This is a core question for literature enthusiasts and I am glad you asked it. Certainly there are no objective criteria to differentiate 'literary fiction' from 'popular fiction.' Since much of literature discussion is necessarily subjective I shall try to answer your answer based on my own experience as a constant and dedicated reader of novels -- both popular fiction and literature.
The 4 most important (admittedly subjective) criteria that I tend to use to differentiate literary and popular fiction are
- content, scope and themes;
- quality of writing;
- treatment: plot driven vs character driven, as you mentioned; and
- literary reputation.
Content, scope and themes
Popular fiction tends to have more interesting/ adventurous/ sensational/ entertaining subject matter and many popular works are genre fiction such as detective fiction, crime, romance, science fiction, horror, fantasy, Westerns etc. The whole novel typically 'sticks' to the theme: that means the content is well defined and predictable; and the scope is relatively narrow. Moreover authors maintain consistent style and are unlikely to mix elements of multiple genres.
On the other hand literary fiction has a wide range of content: its themes are drawn from the whole of human life. So its scope is extremely broad and the writers can draw on a variety of styles to suit their purposes. Literary novels typically focus on life experiences and the best of them are profoundly philosophical about human nature and the meaning of life. Since it is not required to conform to a 'genre' the audience expectations are less important for such works.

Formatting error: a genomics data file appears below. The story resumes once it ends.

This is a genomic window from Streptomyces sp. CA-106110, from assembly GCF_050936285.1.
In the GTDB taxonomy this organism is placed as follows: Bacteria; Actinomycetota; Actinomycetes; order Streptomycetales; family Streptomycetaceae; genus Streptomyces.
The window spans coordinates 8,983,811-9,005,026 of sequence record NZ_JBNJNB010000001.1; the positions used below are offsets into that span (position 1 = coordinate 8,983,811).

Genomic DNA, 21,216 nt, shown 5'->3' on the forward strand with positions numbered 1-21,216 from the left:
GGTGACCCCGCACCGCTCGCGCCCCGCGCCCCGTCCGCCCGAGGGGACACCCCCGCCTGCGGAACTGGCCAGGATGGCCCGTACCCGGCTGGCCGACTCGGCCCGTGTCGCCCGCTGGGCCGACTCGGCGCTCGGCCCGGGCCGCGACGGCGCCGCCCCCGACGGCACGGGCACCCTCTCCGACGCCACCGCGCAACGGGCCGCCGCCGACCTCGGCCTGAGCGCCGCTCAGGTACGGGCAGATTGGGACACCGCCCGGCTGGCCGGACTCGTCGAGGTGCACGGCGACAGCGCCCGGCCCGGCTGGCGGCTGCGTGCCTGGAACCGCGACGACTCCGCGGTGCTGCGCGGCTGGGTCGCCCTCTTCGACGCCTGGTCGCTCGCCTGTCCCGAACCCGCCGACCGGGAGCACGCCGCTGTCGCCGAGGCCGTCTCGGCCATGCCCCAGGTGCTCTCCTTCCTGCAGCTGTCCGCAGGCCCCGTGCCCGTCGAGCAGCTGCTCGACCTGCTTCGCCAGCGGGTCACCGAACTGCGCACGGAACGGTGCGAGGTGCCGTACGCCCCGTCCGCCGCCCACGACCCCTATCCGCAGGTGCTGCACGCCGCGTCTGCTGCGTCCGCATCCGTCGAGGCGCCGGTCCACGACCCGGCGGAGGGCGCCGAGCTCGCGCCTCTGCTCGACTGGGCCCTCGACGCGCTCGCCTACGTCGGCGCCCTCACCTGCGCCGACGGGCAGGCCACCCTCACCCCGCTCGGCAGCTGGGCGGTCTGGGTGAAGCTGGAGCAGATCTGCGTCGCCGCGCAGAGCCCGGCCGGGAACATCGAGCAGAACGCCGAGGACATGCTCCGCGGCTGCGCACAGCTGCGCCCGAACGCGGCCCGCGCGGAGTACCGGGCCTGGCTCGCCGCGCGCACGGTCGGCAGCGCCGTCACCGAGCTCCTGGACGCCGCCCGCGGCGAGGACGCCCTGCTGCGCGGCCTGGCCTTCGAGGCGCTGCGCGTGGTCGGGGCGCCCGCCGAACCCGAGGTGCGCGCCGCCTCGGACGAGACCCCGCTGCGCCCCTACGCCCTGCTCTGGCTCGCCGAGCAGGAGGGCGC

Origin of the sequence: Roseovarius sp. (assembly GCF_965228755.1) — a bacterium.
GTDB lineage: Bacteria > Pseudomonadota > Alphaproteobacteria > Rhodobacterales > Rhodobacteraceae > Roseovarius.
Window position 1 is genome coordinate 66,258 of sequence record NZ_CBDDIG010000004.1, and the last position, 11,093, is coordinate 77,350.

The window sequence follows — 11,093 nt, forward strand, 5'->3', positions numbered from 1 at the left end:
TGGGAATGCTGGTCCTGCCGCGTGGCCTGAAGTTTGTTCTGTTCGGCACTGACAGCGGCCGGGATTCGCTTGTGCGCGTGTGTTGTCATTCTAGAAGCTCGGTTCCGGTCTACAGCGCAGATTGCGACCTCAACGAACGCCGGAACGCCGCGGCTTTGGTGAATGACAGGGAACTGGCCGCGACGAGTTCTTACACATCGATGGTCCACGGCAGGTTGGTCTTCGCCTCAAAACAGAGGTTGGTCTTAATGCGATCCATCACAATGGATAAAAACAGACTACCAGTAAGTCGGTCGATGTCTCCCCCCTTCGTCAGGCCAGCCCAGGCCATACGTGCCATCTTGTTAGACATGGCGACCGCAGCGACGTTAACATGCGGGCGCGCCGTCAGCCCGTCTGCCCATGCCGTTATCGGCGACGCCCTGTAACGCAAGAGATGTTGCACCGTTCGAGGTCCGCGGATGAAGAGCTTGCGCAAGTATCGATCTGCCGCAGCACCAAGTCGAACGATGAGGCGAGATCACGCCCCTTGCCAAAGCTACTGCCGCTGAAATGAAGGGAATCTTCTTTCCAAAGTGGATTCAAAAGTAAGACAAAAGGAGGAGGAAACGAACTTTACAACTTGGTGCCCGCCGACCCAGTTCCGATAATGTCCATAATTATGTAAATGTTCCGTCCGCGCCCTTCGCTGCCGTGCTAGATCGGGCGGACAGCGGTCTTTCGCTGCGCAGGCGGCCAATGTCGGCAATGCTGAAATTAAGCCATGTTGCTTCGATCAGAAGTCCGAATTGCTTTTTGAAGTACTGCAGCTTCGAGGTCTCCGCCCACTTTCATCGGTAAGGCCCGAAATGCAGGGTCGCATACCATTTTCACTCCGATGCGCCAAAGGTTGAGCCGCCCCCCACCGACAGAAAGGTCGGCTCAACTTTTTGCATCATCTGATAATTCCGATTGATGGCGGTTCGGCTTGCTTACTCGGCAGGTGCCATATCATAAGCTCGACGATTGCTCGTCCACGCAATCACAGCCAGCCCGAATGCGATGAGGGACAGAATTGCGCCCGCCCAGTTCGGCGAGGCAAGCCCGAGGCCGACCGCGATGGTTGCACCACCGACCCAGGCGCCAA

Treatment and quality of writing
The best-written popular fiction certainly has very high standards but I have found much of popular fiction to have a slightly lower quality of writing. This is because aspiring authors come from various backgrounds and actually improve as their career progresses. Since popular fiction is often more focused on plot than characterisation, a slightly lower quality of language does not affect the work by much. Whereas literary fiction is mainly character-driven, and authors tend to be very committed to attaining the highest standards of writing because readers read these books as much for the 'writing' as the 'story.' So literary fiction usually has uniformly high standards of writing, compared to popular fiction.
The overall reputation of a work is built over many years. Literary fiction is often (as you said) popular fiction that has been elevated to literary status over years by the common agreement and approval of writers, literary critics and readers. So the best literary works are read by successive generations of readers and 'stand the test of time' to become highly respected literary classics. By contrast much of popular fiction is forgotten within a couple of generations. However the best popular fiction works can become 'genre classics' and get read by many generations of readers who are interested in and devoted to that genre. The finest genre works also illuminate our world-view and are often very close to great Literature!
Summary: What makes a work of fiction great is the approval of many readers and the literary community. Popular fiction is intended more to please the audience while literary fiction aims to reflect upon the 'human condition.' Please note that somebody can set out to write 'literary fiction' but end up writing a mediocre book that won't pass the test of literary standards. It is also very possible for a work of popular fiction to fulfil most of the criteria of literary fiction and eventually be celebrated as a great literary work!